How to restore the natural beauty of dry sensitive skin -- gentle, effective ways to soothe dry itchy skin and rejuvenate dry red skin with natural products that put an end to irritation and eruptions.

Relieving Winter Dryness With Safflower Oil

November 29th, 2011

Dry skin feels itchy and uncomfortable and it only gets worse as winter progresses. You can relieve winter dryness with safflower oil. Safflower oil is a natural seed oil that penetrates deeply into the skin relieving dryness and protecting the skin’s natural moisture.

Safflower oil can be used alone or added to other skin care products. It has a very light odor, it feels light on the skin, and it stays liquid at low temperatures. These three assets make safflower oil an ideal carrier oil for skin care products, whether store-bought or home-made.

Massage oils, bath oils, moisturizing oils, skin creams and lotions all require a carrier oil. It is the base oil into which other ingredients can be mixed. Scented oils, waters, and concentrated skin-healing ingredients are added to the base oil to create finished products. In almost all cases, the base oil makes up most of the formula. That’s why you should pay close attention to the base oil in the products you use.

It is easy to be distracted by ingredients that are listed on a product’s label. Often, they are only present in tiny quantities, put there to raise the profile of the product, not its effectiveness. The base oils are what you are going to put on your body in large quantities, so it is important that they are pure and healthy. They will be listed at the beginning of the ingredients list.

The secret to the skin-moisturizing effects of safflower oil lies in its high linoleic acid content. This omega-6 fatty acid penetrates the skin for a deep moisturizing and soothing treatment. And the same essential fatty acid that makes safflower oil so good for the skin makes it a healthy dietary supplement too. Omega-6 fatty acids are an essential part of the human diet, and because we can’t produce them on our own, we have to get them from food sources.

Whenever possible, I only use products on my skin that are pure enough to eat (this doesn’t work with soap!). They are likely to be absorbed into my body anyway. Safflower oil definitely fits the bill.

Fortunately, organic safflower oil is not expensive. You can use it as a carrier oil or on its own as a topical skin treatment. Just rub it into dry areas and let it soak in for a few minutes. The skin is a big, thirsty organ. Chemicals and synthetic ingredients in skin care products can penetrate the skin and introduce toxins into the body. In contrast, natural oils like safflower oil bring goodness with them when they are absorbed, and that is why I use them for my skin care.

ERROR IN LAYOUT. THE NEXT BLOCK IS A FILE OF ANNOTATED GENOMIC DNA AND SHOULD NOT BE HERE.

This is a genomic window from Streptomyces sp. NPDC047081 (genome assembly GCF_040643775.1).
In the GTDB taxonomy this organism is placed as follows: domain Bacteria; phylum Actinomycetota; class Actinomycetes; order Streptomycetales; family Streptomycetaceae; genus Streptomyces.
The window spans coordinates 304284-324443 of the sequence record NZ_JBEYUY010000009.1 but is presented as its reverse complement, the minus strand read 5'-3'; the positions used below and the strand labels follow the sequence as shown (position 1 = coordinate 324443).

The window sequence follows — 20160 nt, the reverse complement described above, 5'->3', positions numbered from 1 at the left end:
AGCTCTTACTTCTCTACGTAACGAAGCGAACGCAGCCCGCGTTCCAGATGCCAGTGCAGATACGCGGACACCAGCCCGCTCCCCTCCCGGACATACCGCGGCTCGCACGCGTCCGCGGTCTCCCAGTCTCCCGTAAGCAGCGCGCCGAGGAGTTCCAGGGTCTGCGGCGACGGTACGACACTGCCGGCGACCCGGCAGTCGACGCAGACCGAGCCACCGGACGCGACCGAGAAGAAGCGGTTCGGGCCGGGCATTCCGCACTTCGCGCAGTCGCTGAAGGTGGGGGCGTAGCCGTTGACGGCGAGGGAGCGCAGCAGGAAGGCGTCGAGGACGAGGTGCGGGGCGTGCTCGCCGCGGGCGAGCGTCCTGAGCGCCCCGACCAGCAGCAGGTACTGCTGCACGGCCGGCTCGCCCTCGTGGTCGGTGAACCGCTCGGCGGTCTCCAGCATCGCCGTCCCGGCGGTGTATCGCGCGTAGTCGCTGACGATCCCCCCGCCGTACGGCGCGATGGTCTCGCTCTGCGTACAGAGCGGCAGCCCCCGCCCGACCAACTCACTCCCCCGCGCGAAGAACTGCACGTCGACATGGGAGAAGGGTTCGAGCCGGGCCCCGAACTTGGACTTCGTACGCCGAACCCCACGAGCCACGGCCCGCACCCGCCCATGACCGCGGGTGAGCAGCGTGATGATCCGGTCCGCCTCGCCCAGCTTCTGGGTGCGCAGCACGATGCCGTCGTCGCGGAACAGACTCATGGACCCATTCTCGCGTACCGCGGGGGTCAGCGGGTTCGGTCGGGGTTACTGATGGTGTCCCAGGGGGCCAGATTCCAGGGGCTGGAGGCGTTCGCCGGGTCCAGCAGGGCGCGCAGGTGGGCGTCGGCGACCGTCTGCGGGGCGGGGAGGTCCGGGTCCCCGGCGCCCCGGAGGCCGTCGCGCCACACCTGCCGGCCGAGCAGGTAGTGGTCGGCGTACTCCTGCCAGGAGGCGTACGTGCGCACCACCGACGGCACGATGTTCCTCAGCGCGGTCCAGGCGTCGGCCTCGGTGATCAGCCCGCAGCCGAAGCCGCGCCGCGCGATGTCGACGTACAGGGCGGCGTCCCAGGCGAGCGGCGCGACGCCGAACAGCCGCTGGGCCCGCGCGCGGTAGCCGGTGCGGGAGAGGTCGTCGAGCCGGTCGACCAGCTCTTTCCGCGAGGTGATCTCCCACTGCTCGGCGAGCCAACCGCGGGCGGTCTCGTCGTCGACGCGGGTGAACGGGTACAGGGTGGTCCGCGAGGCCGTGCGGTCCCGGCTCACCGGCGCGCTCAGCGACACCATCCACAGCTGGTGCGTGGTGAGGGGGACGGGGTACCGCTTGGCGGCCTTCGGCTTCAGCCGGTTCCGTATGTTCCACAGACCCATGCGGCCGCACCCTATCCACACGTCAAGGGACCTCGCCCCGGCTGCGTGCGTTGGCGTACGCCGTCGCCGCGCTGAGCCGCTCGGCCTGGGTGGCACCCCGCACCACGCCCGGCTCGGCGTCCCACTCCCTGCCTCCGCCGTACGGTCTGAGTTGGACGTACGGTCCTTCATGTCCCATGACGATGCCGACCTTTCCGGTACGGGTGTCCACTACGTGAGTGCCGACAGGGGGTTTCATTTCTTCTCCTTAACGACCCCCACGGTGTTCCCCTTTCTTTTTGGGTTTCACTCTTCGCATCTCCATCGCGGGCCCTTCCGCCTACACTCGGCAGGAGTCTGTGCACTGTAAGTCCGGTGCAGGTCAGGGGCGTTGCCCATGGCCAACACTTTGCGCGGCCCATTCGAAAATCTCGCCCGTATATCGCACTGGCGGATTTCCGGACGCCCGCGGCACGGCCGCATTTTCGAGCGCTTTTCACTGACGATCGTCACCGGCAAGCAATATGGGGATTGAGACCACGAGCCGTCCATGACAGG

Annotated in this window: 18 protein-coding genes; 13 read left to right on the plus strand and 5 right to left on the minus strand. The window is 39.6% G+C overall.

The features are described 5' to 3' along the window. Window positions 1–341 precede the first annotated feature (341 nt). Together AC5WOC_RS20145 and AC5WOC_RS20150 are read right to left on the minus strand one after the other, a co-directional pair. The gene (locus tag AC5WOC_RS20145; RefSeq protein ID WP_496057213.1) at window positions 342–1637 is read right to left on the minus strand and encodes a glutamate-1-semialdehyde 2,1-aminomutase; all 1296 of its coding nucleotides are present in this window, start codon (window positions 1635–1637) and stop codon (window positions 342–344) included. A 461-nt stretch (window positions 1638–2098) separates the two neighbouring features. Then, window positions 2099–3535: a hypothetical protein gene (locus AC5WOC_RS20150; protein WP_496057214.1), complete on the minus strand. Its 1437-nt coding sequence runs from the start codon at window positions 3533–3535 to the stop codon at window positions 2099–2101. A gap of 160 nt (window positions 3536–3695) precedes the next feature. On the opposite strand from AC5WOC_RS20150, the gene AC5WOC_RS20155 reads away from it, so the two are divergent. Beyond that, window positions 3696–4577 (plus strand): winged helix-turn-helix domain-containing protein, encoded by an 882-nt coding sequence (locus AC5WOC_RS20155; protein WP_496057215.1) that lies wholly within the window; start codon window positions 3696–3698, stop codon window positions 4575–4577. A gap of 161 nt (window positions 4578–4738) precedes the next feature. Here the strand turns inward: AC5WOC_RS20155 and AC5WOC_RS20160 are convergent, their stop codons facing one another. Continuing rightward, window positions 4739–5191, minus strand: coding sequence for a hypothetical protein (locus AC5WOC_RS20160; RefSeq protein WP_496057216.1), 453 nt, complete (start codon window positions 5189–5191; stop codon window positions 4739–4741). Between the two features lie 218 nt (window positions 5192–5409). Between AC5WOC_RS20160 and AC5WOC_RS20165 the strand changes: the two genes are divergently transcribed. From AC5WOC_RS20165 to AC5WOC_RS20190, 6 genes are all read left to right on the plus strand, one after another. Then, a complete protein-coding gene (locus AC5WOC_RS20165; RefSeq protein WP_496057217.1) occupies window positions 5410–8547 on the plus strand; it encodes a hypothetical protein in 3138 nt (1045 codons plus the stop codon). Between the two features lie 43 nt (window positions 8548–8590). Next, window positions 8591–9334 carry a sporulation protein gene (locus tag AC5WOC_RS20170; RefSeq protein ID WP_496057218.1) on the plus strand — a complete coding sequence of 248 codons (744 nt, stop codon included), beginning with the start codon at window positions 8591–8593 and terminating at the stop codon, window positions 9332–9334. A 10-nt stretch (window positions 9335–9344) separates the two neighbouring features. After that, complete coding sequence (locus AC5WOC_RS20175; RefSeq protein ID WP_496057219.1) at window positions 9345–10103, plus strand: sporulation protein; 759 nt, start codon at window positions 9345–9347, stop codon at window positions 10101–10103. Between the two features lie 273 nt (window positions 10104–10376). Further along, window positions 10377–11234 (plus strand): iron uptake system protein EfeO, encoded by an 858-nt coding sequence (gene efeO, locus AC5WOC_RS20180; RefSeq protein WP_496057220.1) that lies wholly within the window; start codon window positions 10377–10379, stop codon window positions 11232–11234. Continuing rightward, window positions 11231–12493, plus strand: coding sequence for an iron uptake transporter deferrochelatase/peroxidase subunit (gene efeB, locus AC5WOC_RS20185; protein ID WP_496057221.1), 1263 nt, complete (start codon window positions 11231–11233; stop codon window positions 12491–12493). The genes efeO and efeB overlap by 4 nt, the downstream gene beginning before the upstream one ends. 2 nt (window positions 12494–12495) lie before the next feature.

The best time to moisturize is right after a bath or shower. The skin absorbs water in the bath but it quickly evaporates as soon as you get out. Rubbing the skin with moisturizing oils or creams helps to lock water into the skin. Treatment with safflower oil, especially if it is blended with jojoba oil, is an effective, affordable way to relieve winter dryness.

Do Cosmetics Really Cause Cancer?

October 20th, 2011

We’ve blogged before about our concerns of how the Campaign for Safe Cosmetics and the Environmental Working Group are using fear mongering to scare consumers away from beauty products that are perfectly safe to use.

Check out this post by TheBeautyBrains if you want to get fact-based information about chemicals in cosmetics. The science behind a lot of the scare stories is just not reliable, yet the stories persist and become legends whose truth is rarely examined.
Wouldn’t be so bad if they didn’t turn into legislation. All we need is for Congress to use its wit and wisdom to pursue an unrealistic agenda! Watch out for the Safe Cosmetics Act, for instance.
Much more information on this topic is available via the above post, and here at

Toxins All around Us: Scientific American

October 18th, 2011

Susan starts her day by jogging to the edge of town, cutting back through a cornfield for an herbal tea at the downtown Starbucks and heading home for a shower. It sounds like a healthy morning routine, but Susan is in fact exposing herself to a rogue’s gallery of chemicals: pesticides and herbicides on the corn, plasticizers in her tea cup, and the wide array of ingredients used to perfume her soap and enhance the performance of her shampoo and moisturizer. Most of these exposures are so low as to be considered trivial, but they are not trivial at all—especially considering that Susan is six weeks pregnant.

Have you read the ingredients in the products you put onto your skin everyday – the soap, lotions, cosmetics, all of them? It is amazing how much junk is in them, and some even have chemicals that are known to be harmful to the skin. Even the most commonly prescribed cream for treating eczema contains a chemical proven to make eczema worse! It is good to see Scientific American publishing articles like this. Used to just be “health nuts” who were concerned about the spread of toxic chemicals into our everyday lives.